Shanghai’s recent spate of shitty weather has gotten us hungry for soup. And when we say “soup,” we generally mean the kind of soups we grew up eating during cold Pennsylvania winters. Chunky soups. Soups, to borrow a slogan, that eat like a meal. On a recent trip home, we dined a couple times at Panera Bread Company, which serves, among other things, hearty soups in sourdough bread bowls. We remember thinking Panera would be one of the American chain restaurants we’d like to see exported to China, instead of Applebee’s or TGI Friday’s.
We like a good chowder (or chowdah — see embedded video), but pickings are slim in Shanghai. Last week, however, we happened upon a Manhattan Clam Chowder (that’s the red one) that passed our taste test and, even better during this time of year, came delivered piping hot to our apartment. It comes from Element Fresh, which charges RMB 48 for a bowl (free delivery) that is packed with clams and potatoes (we added some fresh ground pepper on our own, but we do that with almost everything we eat). The “bowl” portion is huge — definitely more than one serving — and it should be noted that we later ordered the “cup” portion (RMB 32) and the serving seemed almost identical to the bowl. Anyway, worth a try — definitely not the best chowder we’ve ever had, but perhaps the best we’ve tried in Shanghai.
In the past, we have been big fans of the seafood chowder in a bread bowl at A Future Perfect, and we wanted to be able to recommend it here, so we ordered it via Sherpa’s for lunch today. Either we’re usually too drunk on wine while eating at AFP to notice our food or something has changed with the chowder. It was runnier than we remember and almost totally devoid of, yes, seafood. While it does come delivered with a bread bowl (if you ask), the serving is about a third the size of what you get from Element Fresh and, once delivery fees are tacked on, it is RMB 57. Disappointing.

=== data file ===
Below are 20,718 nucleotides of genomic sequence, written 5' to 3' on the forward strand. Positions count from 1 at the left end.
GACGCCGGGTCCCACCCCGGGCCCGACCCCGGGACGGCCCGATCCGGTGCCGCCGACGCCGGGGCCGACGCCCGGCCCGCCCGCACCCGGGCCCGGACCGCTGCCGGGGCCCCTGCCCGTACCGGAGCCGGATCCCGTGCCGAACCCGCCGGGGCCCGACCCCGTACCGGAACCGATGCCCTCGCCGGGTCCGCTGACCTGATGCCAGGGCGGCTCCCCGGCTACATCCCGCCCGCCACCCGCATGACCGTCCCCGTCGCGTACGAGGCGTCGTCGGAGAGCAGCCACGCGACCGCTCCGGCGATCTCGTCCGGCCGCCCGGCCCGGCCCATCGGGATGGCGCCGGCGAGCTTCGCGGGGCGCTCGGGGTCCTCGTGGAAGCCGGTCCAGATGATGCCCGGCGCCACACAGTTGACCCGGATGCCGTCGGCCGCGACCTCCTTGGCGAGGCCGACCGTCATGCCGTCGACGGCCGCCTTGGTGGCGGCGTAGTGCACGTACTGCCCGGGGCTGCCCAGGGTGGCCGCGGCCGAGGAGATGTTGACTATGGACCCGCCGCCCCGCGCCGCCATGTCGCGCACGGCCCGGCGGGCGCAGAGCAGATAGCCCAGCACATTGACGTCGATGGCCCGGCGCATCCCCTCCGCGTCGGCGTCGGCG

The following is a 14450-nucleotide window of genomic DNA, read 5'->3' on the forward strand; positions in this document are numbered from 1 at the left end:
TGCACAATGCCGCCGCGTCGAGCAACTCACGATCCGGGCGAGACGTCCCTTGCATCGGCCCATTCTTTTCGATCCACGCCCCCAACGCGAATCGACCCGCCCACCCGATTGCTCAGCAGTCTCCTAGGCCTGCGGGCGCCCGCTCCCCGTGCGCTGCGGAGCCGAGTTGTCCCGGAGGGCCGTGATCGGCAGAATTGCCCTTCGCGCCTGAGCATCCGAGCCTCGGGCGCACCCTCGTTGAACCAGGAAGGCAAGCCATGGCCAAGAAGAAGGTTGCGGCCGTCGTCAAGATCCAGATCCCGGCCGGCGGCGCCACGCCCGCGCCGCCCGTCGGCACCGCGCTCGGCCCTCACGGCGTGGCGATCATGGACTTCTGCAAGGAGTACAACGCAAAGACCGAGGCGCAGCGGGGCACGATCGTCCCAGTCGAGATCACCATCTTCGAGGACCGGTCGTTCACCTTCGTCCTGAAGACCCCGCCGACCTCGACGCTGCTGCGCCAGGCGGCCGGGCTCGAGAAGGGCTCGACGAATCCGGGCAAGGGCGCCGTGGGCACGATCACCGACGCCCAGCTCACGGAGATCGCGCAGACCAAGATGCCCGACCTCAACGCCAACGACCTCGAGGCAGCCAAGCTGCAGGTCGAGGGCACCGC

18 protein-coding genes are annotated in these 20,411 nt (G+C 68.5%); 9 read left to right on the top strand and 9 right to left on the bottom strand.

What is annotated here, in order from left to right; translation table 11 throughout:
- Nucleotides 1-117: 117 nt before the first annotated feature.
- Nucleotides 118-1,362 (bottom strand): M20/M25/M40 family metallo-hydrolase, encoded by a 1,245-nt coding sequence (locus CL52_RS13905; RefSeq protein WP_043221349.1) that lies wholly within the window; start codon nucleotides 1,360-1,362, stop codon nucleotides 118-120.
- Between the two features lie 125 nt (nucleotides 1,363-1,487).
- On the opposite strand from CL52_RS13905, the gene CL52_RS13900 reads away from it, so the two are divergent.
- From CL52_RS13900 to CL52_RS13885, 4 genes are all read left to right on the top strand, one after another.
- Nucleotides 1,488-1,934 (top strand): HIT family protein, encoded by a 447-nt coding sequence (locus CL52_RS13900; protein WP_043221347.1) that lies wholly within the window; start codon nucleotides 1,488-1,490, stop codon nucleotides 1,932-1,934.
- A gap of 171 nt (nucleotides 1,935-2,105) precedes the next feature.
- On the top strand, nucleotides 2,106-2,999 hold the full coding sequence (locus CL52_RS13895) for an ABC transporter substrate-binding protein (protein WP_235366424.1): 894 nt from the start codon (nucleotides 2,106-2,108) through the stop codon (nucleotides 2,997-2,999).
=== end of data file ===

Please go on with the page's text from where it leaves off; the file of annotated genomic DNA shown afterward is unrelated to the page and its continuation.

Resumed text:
But while we definitely enjoy food, we are by no means a foodie. So we posed the “Shanghai soup” question to two guys who get paid to eat and write about it: Former SH food guy Jarrett Wrisley, and his successor Christopher St. Cavish.
“I haven’t found a half decent chowder in town yet,” said Jarrett. And, tellingly, only one of their soup recommendations is of the Western variety. Well, when in Shanghai …
- Black Chicken Soup at Hengshan Cafe
- Double-Boiled Chicken Soup at Crystal Jade and Din Tai Fung
- Mushroom Tea at Jean-Georges (“Though I doubt anyone would go there simply to eat soup.”)
- Ramen at Yakitori Fukuchan (“Kicks ass.”)
- Pork and Yellow Bean Soup at Fu 1088 (“Really delicious. Chris just gave them 5 stars. They have about 10 soups there actually — I suspect they’re all good but can’t say.”
Chris’ picks (many described in more detail in this SH story):
- Country Chicken (Jia Ji) Conjee at Yi Fang Seafood Conjee (“They’ve got two pages of animals you can choose from … it’s a great winter pick me up. About ¥60.”)
- Ginseng Chicken Soup at Hengshan Cafe (“If you like ginseng.”)
- Laksa at Parkson’s New Crossroads (“Is laksa cheating?”)
- Bak Kut Teh (“or rou something cha“) at Parkson’s New Crossroads (“Translates roughly as ‘meat tea,’ and it’s a Malaysian pork rib soup, with youtiao. They’ll give you a little side dish of sweet soy and garlic/chili that you’re meant to use to season the soup.”)
- Chicken Soup at Grandma’s Kitchen (“The line is, appropriately, long.”)
- Several soups at Hamilton House
- Jiangxi Style Soup at either Tian Yuan Ge (“Soups are cheap (¥6-16, if not less), and come in blazing hot clay pots. I’ve been once, but it was too late, and the choice was very limited. Still, it’s a good, inexpensive way to try four or five different kinds.”)
- Hot and Sour Soup at Di Shui Dong
Chris closed, however, by saying this: “Although, to be honest, I haven’t been eating soup at many of these restaurants recently — I’ve been making tons of soup at home. Black bean, red bean, pumpkin and vegetable.”
Hmmmm. Chris, start looking for real estate. Shanghai could sure use a Soup Nazi.
This list is by no means complete. Please tell us your thoughts in a comment. Any soups in Shanghai we should check out?
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